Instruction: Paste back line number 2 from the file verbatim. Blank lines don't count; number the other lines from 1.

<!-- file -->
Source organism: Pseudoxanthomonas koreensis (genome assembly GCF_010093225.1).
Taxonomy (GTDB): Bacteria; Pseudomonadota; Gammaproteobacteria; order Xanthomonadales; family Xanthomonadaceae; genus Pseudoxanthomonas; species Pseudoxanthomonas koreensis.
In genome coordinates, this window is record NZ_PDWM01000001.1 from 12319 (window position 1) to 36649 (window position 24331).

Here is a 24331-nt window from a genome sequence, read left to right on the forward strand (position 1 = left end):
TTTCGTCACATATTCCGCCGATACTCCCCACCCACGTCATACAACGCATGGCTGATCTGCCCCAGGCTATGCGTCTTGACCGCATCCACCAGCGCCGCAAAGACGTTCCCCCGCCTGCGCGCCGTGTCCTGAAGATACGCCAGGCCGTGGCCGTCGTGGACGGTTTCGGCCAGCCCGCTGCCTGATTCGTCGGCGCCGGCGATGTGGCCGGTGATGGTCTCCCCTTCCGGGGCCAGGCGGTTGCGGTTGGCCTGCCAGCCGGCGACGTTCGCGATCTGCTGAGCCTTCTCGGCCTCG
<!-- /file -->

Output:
Taxonomy (GTDB): Bacteria; Pseudomonadota; Gammaproteobacteria; order Xanthomonadales; family Xanthomonadaceae; genus Pseudoxanthomonas; species Pseudoxanthomonas koreensis.